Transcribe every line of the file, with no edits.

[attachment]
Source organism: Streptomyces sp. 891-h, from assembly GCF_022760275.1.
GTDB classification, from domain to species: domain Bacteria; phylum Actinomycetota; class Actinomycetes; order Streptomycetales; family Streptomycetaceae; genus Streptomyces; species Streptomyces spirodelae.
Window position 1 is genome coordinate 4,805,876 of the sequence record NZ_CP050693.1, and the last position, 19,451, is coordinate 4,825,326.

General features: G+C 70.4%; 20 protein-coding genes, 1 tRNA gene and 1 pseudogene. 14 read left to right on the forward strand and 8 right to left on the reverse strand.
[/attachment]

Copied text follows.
Source organism: Streptomyces sp. 891-h, from assembly GCF_022760275.1.
GTDB classification, from domain to species: domain Bacteria; phylum Actinomycetota; class Actinomycetes; order Streptomycetales; family Streptomycetaceae; genus Streptomyces; species Streptomyces spirodelae.
Window position 1 is genome coordinate 4,805,876 of the sequence record NZ_CP050693.1, and the last position, 19,451, is coordinate 4,825,326.

General features: G+C 70.4%; 20 protein-coding genes, 1 tRNA gene and 1 pseudogene. 14 read left to right on the forward strand and 8 right to left on the reverse strand.